It means you can have kids over a range of 20-30 years of your adult life — or not at all. People have children through adoption, with a partner, or with the help of medical intervention. They can parent their children alone, with partners, and with extended support groups. People who have become parents at various ages and under varying circumstances have led happy lives and have great kids. The idea of an optimal age to have kids is an externally imposed one that you don’t have to internalize or follow.
It means that you work on financial goals every single day and that living within your means is the best way to achieve them. As such, making decisions about renting versus buying a home or building a financial cushion aren’t part of a timeline but rather part of your everyday job to take care of yourself — just like eating well, going to the gym, and sleeping.
It means finding work that fits into the rest of your life, working hard, and contributing to your organization. It means knowing that if your work and value aren’t being appreciated, or that your work situation just isn’t fitting with the rest of what you want to be doing in your life, you can find another situation. Hitting a management or a vice-president level by a certain age is less important than contributing, being valued, and having interesting work.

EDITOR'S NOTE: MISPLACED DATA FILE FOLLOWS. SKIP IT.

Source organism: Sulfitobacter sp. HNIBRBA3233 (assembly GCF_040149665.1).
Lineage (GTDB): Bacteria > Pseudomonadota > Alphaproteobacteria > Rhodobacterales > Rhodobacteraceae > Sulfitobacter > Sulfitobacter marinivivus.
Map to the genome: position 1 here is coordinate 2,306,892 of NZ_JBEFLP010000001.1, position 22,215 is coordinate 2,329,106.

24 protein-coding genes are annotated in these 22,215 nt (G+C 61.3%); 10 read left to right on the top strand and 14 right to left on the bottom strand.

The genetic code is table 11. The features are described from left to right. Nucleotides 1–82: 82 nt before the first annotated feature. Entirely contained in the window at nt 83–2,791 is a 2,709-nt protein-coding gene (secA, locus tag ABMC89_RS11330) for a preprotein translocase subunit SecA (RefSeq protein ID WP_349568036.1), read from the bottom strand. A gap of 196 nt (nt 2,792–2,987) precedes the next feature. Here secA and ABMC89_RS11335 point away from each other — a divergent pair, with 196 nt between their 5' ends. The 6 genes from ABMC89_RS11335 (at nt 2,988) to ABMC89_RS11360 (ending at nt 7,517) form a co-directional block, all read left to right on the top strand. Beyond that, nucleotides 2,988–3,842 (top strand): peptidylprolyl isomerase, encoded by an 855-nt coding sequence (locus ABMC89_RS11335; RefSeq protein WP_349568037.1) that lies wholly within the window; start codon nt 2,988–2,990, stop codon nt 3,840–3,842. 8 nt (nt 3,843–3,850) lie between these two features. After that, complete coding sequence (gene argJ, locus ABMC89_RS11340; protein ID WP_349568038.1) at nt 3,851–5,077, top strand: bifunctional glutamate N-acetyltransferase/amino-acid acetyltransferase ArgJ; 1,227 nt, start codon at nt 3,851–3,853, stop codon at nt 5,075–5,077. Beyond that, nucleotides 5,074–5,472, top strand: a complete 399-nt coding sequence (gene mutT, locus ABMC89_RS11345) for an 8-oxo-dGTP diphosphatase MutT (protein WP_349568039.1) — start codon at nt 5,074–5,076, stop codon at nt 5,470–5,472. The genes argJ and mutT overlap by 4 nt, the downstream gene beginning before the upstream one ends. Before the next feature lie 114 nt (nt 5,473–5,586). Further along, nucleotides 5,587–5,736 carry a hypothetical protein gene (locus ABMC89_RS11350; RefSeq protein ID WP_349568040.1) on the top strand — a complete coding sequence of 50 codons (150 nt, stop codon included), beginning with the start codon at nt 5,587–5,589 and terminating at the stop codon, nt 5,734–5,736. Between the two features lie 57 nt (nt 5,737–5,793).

Our timelines are built around others’ expectations, so try to imagine designing your life around the things that are most important to you instead. Imagine that you focus on living life with joy and growth regardless of the timing. Imagine not feeling “behind” because you know you are playing your own game — not someone else’s.
Get focused on where you want to grow and have experiences, like learning a language, or traveling to new places, or learning to code or to cultivate a vegetable garden or to dance or to laugh or to challenge yourself intellectually or at work with new assignments or to write a screenplay. These can be things that enhance your life both personally and professionally, because those two worlds actually go together in that the ways you want to grow personally also may help you grow professionally.